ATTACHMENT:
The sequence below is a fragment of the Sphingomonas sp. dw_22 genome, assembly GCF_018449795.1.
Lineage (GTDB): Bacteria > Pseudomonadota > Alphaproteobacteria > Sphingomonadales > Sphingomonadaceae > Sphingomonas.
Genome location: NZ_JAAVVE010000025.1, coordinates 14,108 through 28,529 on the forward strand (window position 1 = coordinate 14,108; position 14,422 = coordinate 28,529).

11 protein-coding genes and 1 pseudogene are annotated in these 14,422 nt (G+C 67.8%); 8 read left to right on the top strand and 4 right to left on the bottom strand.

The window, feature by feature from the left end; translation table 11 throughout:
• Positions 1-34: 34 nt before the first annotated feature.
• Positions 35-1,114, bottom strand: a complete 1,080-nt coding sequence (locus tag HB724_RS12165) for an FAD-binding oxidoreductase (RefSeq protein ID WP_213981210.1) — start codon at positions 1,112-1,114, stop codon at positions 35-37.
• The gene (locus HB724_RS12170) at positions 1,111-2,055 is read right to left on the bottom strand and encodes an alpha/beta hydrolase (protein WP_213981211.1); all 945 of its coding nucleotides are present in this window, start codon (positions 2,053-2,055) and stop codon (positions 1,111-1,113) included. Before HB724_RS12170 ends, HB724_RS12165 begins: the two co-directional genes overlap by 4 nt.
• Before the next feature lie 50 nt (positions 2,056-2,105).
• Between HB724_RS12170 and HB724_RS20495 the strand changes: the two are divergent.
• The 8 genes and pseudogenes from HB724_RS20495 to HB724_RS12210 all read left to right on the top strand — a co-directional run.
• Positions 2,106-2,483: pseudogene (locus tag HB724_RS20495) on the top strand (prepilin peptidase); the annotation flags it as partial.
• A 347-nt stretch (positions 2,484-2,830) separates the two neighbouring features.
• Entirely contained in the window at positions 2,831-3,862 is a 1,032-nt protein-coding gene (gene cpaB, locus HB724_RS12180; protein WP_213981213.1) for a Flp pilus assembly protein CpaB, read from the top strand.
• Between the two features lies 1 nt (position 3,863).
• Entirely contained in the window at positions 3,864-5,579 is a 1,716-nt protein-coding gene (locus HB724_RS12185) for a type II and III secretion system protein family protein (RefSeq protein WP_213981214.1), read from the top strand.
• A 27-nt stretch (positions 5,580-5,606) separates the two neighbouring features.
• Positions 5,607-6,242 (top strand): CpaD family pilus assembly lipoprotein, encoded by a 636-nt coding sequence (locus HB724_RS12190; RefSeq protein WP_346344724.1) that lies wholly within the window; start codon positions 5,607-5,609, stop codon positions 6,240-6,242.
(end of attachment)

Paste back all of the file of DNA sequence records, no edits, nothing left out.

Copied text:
The sequence below is a fragment of the Sphingomonas sp. dw_22 genome, assembly GCF_018449795.1.
Lineage (GTDB): Bacteria > Pseudomonadota > Alphaproteobacteria > Sphingomonadales > Sphingomonadaceae > Sphingomonas.
Genome location: NZ_JAAVVE010000025.1, coordinates 14,108 through 28,529 on the forward strand (window position 1 = coordinate 14,108; position 14,422 = coordinate 28,529).

11 protein-coding genes and 1 pseudogene are annotated in these 14,422 nt (G+C 67.8%); 8 read left to right on the top strand and 4 right to left on the bottom strand.

The window, feature by feature from the left end; translation table 11 throughout:
• Positions 1-34: 34 nt before the first annotated feature.
• Positions 35-1,114, bottom strand: a complete 1,080-nt coding sequence (locus tag HB724_RS12165) for an FAD-binding oxidoreductase (RefSeq protein ID WP_213981210.1) — start codon at positions 1,112-1,114, stop codon at positions 35-37.
• The gene (locus HB724_RS12170) at positions 1,111-2,055 is read right to left on the bottom strand and encodes an alpha/beta hydrolase (protein WP_213981211.1); all 945 of its coding nucleotides are present in this window, start codon (positions 2,053-2,055) and stop codon (positions 1,111-1,113) included. Before HB724_RS12170 ends, HB724_RS12165 begins: the two co-directional genes overlap by 4 nt.
• Before the next feature lie 50 nt (positions 2,056-2,105).
• Between HB724_RS12170 and HB724_RS20495 the strand changes: the two are divergent.
• The 8 genes and pseudogenes from HB724_RS20495 to HB724_RS12210 all read left to right on the top strand — a co-directional run.
• Positions 2,106-2,483: pseudogene (locus tag HB724_RS20495) on the top strand (prepilin peptidase); the annotation flags it as partial.
• A 347-nt stretch (positions 2,484-2,830) separates the two neighbouring features.
• Entirely contained in the window at positions 2,831-3,862 is a 1,032-nt protein-coding gene (gene cpaB, locus HB724_RS12180; protein WP_213981213.1) for a Flp pilus assembly protein CpaB, read from the top strand.
• Between the two features lies 1 nt (position 3,863).
• Entirely contained in the window at positions 3,864-5,579 is a 1,716-nt protein-coding gene (locus HB724_RS12185) for a type II and III secretion system protein family protein (RefSeq protein WP_213981214.1), read from the top strand.
• A 27-nt stretch (positions 5,580-5,606) separates the two neighbouring features.
• Positions 5,607-6,242 (top strand): CpaD family pilus assembly lipoprotein, encoded by a 636-nt coding sequence (locus HB724_RS12190; RefSeq protein WP_346344724.1) that lies wholly within the window; start codon positions 5,607-5,609, stop codon positions 6,240-6,242.